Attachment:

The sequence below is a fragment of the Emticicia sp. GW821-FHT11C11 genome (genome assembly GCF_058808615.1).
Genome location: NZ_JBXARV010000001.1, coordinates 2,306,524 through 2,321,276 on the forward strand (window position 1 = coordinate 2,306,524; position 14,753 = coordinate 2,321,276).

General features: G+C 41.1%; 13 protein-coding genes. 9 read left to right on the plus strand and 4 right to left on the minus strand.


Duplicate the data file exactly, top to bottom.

The sequence below is a fragment of the Emticicia sp. GW821-FHT11C11 genome (genome assembly GCF_058808615.1).
Genome location: NZ_JBXARV010000001.1, coordinates 2,306,524 through 2,321,276 on the forward strand (window position 1 = coordinate 2,306,524; position 14,753 = coordinate 2,321,276).

General features: G+C 41.1%; 13 protein-coding genes. 9 read left to right on the plus strand and 4 right to left on the minus strand.